In a recent study, scientists at the University of California, the University of San Francisco, and Washington State University found that 100 percent of the umbilical cord blood samples they had obtained from pregnant test participants contained bisphenol A (BPA), a common endocrine-disrupting chemical used in many consumer products. More than a third of those samples contained BPA levels at or higher than those shown to produce harmful health effects in animals.
In the United States, the framework for safeguarding people and the environment against the dangers of such toxic chemicals comprises three mutually reinforcing legal systems: federal regulation, state and federal civil justice systems, and state regulation. But this three-part framework for protecting against harmful exposures to toxic chemicals does not work as well as it could because each part of the framework has been substantially weakened — the civil justice systems by years of tort "reform," and federal and state regulatory systems by outdated laws and an ongoing campaign by industry and its allies against protective regulation.
Congress is now considering competing bills to fix one part of this framework—the Toxic Substances Control Act (TSCA), the principal statute governing federal regulation of toxic chemicals. The two bills—the more protective Safer Chemical Act (SCA) and the industry-backed Chemical Safety Improvements Act (CSIA)—both fall short of what is needed to fix TSCA, albeit to a widely varying degree.
To be sure, TSCA reform is overdue. The statute’s inadequate data-gathering provisions have prevented the Environmental Protection Agency (EPA)—the agency charged with implementing TSCA—from obtaining critical information on the potential hazards of the tens of thousands of chemicals currently on the market. And even when the EPA is able to confirm that a chemical is dangerous, TSCA provides the agency with little authority to take meaningful action to protect against the health or environmental risks the substance poses.
Because TSCA has been such a dismal failure, the other two parts of the protective framework—the state and federal civil justice systems and state regulation—have played a more prominent role in responding to toxic chemical threats. The threat of tort liability has discouraged the chemical industry from developing and using products that contain hazardous chemicals, such as asbestos and MTBE—a once-common gasoline additive. The discovery process in civil litigation has unearthed revealing information guarded closely by chemical manufacturers about the dangers posed by their products—information that the EPA was not able to otherwise obtain through TSCA’s weak data-gathering provisions. The state and federal civil justice systems have also played a critical compensatory role, providing victims of harmful exposures to toxic chemicals with an avenue to hold manufactuers accountable for the harms their products cause. For their part, several state and local governments have instituted innovative regulatory programs aimed at preventing harms from toxic chemicals. For example, California’s Proposition 65 program prohibits the discharge into drinking water sources of chemicals that are carcinogenic or cause reproductive problems and requires businesses to warn the public if their products contain these chemicals.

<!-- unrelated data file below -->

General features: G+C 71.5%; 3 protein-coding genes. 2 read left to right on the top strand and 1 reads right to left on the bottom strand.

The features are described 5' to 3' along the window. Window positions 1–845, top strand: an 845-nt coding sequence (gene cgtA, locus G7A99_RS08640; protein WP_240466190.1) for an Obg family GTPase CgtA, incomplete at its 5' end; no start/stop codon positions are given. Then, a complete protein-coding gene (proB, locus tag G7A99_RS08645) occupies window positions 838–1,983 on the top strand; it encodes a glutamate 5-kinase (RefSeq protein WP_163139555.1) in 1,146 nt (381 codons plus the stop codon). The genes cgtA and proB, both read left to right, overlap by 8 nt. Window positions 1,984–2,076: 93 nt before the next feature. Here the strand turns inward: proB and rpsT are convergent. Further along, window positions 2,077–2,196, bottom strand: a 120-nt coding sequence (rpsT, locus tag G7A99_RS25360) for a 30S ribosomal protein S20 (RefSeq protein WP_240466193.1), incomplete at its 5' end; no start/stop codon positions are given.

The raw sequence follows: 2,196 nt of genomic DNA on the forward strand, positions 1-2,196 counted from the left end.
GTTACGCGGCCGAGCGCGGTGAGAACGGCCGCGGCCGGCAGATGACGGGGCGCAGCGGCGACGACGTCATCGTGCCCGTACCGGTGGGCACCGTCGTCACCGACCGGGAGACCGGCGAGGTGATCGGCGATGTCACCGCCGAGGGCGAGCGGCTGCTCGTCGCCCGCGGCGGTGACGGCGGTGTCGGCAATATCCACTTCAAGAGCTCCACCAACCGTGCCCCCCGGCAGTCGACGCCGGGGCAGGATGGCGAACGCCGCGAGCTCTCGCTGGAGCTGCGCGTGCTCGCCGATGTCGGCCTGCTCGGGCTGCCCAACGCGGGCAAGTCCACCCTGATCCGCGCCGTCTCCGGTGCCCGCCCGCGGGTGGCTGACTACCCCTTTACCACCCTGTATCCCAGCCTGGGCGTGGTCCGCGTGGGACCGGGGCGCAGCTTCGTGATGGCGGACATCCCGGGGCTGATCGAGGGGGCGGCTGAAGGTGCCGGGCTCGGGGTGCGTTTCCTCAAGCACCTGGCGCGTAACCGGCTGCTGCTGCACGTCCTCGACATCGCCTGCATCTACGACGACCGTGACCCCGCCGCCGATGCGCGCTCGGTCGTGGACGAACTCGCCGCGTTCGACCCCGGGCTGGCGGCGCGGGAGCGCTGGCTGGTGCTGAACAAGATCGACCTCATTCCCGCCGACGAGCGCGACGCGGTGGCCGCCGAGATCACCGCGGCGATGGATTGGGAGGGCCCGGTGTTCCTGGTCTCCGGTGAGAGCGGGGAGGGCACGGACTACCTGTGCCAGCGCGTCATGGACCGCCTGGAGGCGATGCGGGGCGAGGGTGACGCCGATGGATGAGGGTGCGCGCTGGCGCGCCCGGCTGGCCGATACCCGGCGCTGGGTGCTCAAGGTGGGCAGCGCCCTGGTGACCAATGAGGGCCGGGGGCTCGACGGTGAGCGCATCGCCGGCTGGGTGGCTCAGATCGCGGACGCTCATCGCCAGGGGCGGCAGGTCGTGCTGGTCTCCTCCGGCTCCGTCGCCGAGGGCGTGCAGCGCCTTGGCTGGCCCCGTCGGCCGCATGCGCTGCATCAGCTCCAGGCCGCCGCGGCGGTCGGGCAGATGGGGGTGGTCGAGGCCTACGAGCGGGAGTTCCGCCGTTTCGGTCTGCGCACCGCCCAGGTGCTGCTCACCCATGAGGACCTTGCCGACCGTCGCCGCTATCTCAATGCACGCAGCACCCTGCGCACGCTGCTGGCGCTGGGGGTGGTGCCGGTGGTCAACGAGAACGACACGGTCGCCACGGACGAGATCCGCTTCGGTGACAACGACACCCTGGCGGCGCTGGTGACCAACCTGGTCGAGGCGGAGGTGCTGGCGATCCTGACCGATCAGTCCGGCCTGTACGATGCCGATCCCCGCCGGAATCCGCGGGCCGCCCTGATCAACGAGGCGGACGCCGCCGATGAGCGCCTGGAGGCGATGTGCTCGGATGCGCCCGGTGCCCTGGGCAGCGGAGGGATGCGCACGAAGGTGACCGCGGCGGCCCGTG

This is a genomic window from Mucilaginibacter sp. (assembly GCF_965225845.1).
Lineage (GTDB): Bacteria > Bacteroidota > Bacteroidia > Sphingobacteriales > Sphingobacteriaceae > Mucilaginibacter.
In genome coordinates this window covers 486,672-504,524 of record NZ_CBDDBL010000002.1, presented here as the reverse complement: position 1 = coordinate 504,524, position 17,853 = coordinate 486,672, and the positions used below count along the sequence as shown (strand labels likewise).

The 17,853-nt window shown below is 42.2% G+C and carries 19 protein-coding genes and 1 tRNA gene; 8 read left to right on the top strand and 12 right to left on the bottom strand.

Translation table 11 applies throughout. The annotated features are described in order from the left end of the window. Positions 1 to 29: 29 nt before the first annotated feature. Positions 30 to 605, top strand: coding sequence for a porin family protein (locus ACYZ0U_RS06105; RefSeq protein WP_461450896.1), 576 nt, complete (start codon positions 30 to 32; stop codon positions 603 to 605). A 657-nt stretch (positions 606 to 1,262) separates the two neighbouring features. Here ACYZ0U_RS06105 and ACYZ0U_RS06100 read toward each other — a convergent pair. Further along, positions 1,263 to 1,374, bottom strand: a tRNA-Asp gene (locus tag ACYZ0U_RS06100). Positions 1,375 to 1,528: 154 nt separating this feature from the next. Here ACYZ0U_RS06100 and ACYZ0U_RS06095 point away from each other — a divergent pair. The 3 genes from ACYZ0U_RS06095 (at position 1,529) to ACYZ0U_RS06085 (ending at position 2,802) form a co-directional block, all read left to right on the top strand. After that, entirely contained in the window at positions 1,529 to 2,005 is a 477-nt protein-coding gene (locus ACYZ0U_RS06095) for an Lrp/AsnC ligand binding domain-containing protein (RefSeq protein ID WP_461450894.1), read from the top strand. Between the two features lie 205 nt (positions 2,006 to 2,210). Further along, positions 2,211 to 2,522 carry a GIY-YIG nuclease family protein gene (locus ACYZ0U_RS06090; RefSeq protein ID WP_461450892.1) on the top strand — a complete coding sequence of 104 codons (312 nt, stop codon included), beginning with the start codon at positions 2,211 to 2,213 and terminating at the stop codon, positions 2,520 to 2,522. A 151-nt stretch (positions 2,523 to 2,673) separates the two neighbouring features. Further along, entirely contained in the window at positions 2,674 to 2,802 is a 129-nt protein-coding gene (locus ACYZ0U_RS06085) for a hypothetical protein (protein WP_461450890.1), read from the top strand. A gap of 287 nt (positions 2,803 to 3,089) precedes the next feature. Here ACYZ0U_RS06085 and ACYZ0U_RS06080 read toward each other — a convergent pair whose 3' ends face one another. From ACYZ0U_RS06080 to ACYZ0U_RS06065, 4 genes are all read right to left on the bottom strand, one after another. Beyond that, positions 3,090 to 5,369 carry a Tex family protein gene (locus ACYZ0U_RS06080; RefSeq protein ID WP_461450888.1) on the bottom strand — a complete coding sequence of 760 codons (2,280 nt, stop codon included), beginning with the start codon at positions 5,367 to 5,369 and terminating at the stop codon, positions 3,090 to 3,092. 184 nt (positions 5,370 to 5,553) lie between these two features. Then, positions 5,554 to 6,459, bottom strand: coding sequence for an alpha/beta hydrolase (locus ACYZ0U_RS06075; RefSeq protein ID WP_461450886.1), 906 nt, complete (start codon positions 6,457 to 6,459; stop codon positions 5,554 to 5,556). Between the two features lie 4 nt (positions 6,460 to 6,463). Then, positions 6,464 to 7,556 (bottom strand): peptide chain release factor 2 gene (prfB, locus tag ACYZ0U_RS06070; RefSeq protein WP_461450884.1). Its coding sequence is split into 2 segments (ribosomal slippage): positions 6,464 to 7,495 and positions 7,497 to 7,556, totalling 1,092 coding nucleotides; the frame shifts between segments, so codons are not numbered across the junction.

While neither of the two leading TSCA reform proposals—the SCA and the CSIA—do enough to strengthen federal regulatory public protections against toxic chemicals, the CSIA would take a significant step backwards by effectively eliminating the two other parts of the framework—the state and federal civil justice systems and state regulation. The CSIA would preempt state and federal tort law by granting partial immunity to industrial chemical manufacturers and users whose activities have been deemed “safe” by the EPA. The CSIA would also broadly preempt state efforts to request that manufacturers supply data regarding their chemicals and prohibit state and local governments from regulating a particular chemical in any way once the EPA has prioritized that chemical for further assessment.
This CPR Issue Alert explains how each part of the three-part protective framework contributes to reducing the risks posed by chemicals and recommends how TSCA reform can be used to strengthen all three parts of the protective framework. Effective TSCA reform should:
As Congress undertakes the critical task of overhauling TSCA, it must aim to strengthen the federal regulatory provisions of the statute while allowing the state and federal civil justice systems and state regulation to play as active a role as possible in safeguarding the public against toxic chemicals. A stronger federal regulatory program to address toxic chemicals is essential, but it must not come at the cost of robust and energized state and federal civil justice systems and state regulation.
Read the Issue Alert: TSCA Reform: Preserving Tort and Regulatory Approaches, by CPR Member Scholars Emily Hammond,Thomas McGarity, Sidney Shapiro, and Wendy Wagner, and CPR Senior Policy Analyst James Goodwin, CPR Issue Alert 1309, October 2013. Also check out the day-of release blog post, and the news release.